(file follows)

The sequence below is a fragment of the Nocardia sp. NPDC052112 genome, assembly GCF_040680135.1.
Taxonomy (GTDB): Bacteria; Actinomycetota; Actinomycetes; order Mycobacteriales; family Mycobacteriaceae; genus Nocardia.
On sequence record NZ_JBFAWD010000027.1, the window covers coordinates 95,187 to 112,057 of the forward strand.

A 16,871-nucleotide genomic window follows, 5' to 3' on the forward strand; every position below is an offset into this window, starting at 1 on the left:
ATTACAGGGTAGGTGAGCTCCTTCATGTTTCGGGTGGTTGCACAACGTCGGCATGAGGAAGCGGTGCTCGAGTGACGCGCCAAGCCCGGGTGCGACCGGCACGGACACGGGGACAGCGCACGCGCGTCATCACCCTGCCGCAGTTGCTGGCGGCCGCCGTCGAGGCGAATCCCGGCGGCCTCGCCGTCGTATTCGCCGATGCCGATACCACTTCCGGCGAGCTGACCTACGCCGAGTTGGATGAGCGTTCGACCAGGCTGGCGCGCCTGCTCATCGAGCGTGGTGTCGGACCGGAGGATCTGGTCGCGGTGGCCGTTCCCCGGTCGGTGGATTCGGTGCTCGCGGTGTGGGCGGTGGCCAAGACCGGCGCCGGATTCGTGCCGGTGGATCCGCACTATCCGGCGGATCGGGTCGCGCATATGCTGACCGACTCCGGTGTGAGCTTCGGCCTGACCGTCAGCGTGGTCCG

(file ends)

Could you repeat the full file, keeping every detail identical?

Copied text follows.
The sequence below is a fragment of the Nocardia sp. NPDC052112 genome, assembly GCF_040680135.1.
Taxonomy (GTDB): Bacteria; Actinomycetota; Actinomycetes; order Mycobacteriales; family Mycobacteriaceae; genus Nocardia.
On sequence record NZ_JBFAWD010000027.1, the window covers coordinates 95,187 to 112,057 of the forward strand.

A 16,871-nucleotide genomic window follows, 5' to 3' on the forward strand; every position below is an offset into this window, starting at 1 on the left:
ATTACAGGGTAGGTGAGCTCCTTCATGTTTCGGGTGGTTGCACAACGTCGGCATGAGGAAGCGGTGCTCGAGTGACGCGCCAAGCCCGGGTGCGACCGGCACGGACACGGGGACAGCGCACGCGCGTCATCACCCTGCCGCAGTTGCTGGCGGCCGCCGTCGAGGCGAATCCCGGCGGCCTCGCCGTCGTATTCGCCGATGCCGATACCACTTCCGGCGAGCTGACCTACGCCGAGTTGGATGAGCGTTCGACCAGGCTGGCGCGCCTGCTCATCGAGCGTGGTGTCGGACCGGAGGATCTGGTCGCGGTGGCCGTTCCCCGGTCGGTGGATTCGGTGCTCGCGGTGTGGGCGGTGGCCAAGACCGGCGCCGGATTCGTGCCGGTGGATCCGCACTATCCGGCGGATCGGGTCGCGCATATGCTGACCGACTCCGGTGTGAGCTTCGGCCTGACCGTCAGCGTGGTCCG